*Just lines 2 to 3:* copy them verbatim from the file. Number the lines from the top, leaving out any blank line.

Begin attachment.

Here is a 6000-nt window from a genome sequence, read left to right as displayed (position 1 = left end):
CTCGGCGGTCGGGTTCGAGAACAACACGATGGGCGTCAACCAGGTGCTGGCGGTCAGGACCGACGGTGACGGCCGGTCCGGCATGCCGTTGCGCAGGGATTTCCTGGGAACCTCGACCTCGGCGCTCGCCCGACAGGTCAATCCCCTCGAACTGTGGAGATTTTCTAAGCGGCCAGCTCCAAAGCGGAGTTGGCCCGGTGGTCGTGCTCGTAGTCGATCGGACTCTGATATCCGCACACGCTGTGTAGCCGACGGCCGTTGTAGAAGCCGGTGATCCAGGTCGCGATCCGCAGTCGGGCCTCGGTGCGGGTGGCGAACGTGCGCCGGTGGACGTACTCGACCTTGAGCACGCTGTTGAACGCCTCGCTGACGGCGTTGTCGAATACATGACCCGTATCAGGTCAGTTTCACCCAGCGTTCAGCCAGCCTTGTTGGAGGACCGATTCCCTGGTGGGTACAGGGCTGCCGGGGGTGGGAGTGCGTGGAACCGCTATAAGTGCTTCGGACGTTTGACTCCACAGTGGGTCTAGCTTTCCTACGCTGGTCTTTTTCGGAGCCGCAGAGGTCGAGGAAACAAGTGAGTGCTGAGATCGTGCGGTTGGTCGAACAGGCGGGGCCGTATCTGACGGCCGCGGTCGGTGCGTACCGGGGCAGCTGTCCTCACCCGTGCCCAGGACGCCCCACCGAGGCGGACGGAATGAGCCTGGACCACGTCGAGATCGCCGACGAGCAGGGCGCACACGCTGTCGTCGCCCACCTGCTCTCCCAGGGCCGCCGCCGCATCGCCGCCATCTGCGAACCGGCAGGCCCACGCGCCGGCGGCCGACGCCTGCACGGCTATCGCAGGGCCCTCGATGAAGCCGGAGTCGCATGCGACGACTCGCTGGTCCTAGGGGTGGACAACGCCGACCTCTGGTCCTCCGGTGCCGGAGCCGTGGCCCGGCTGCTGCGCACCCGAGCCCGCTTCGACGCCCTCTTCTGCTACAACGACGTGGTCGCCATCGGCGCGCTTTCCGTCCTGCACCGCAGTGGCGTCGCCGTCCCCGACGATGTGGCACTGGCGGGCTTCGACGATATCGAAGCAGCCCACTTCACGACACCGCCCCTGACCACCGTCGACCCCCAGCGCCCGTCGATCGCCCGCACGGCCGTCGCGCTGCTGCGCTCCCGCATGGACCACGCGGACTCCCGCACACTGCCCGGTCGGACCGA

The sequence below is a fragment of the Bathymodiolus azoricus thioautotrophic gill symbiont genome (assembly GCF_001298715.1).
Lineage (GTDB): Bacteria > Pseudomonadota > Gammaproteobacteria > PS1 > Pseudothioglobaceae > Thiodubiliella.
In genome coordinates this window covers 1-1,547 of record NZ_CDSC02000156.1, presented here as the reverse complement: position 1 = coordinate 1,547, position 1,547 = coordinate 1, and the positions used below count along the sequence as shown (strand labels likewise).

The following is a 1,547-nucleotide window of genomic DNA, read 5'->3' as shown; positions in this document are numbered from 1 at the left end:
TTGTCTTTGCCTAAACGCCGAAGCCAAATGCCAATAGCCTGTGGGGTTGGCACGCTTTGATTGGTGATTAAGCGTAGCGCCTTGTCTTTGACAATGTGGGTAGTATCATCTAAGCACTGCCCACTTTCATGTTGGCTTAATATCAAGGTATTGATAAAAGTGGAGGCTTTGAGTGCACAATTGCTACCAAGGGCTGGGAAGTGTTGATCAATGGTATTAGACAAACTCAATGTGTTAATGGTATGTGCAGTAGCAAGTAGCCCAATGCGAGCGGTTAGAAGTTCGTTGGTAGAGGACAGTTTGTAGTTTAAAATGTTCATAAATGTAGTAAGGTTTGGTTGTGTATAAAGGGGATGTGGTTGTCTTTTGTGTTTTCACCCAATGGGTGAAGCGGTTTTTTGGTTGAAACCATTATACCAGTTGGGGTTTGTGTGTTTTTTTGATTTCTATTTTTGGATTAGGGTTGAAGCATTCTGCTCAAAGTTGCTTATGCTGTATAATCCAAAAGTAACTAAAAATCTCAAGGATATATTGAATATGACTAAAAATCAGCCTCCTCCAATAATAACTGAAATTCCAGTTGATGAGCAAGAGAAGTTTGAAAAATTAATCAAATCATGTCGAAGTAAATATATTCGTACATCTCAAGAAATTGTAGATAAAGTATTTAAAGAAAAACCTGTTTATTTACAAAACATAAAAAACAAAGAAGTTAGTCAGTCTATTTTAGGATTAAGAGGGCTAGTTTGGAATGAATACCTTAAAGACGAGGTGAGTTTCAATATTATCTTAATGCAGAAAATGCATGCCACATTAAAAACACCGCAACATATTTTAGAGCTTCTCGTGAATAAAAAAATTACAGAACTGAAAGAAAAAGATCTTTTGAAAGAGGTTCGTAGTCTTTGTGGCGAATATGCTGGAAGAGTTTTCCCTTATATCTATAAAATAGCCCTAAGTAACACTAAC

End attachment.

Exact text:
CTCGGCGGTCGGGTTCGAGAACAACACGATGGGCGTCAACCAGGTGCTGGCGGTCAGGACCGACGGTGACGGCCGGTCCGGCATGCCGTTGCGCAGGGATTTCCTGGGAACCTCGACCTCGGCGCTCGCCCGACAGGTCAATCCCCTCGAACTGTGGAGATTTTCTAAGCGGCCAGCTCCAAAGCGGAGTTGGCCCGGTGGTCGTGCTCGTAGTCGATCGGACTCTGATATCCGCACACGCTGTGTAGCCGACGGCCGTTGTAGAAGCCGGTGATCCAGGTCGCGATCCGCAGTCGGGCCTCGGTGCGGGTGGCGAACGTGCGCCGGTGGACGTACTCGACCTTGAGCACGCTGTTGAACGCCTCGCTGACGGCGTTGTCGAATACATGACCCGTATCAGGTCAGTTTCACCCAGCGTTCAGCCAGCCTTGTTGGAGGACCGATTCCCTGGTGGGTACAGGGCTGCCGGGGGTGGGAGTGCGTGGAACCGCTATAAGTGCTTCGGACGTTTGACTCCACAGTGGGTCTAGCTTTCCTACGCTGGTCTTTTTCGGAGCCGCAGAGGTCGAGGAAACAAGTGAGTGCTGAGATCGTGCGGTTGGTCGAACAGGCGGGGCCGTATCTGACGGCCGCGGTCGGTGCGTACCGGGGCAGCTGTCCTCACCCGTGCCCAGGACGCCCCACCGAGGCGGACGGAATGAGCCTGGACCACGTCGAGATCGCCGACGAGCAGGGCGCACACGCTGTCGTCGCCCACCTGCTCTCCCAGGGCCGCCGCCGCATCGCCGCCATCTGCGAACCGGCAGGCCCACGCGCCGGCGGCCGACGCCTGCACGGCTATCGCAGGGCCCTCGATGAAGCCGGAGTCGCATGCGACGACTCGCTGGTCCTAGGGGTGGACAACGCCGACCTCTGGTCCTCCGGTGCCGGAGCCGTGGCCCGGCTGCTGCGCACCCGAGCCCGCTTCGACGCCCTCTTCTGCTACAACGACGTGGTCGCCATCGGCGCGCTTTCCGTCCTGCACCGCAGTGGCGTCGCCGTCCCCGACGATGTGGCACTGGCGGGCTTCGACGATATCGAAGCAGCCCACTTCACGACACCGCCCCTGACCACCGTCGACCCCCAGCGCCCGTCGATCGCCCGCACGGCCGTCGCGCTGCTGCGCTCCCGCATGGACCACGCGGACTCCCGCACACTGCCCGGTCGGACCGA

The sequence below is a fragment of the Bathymodiolus azoricus thioautotrophic gill symbiont genome (assembly GCF_001298715.1).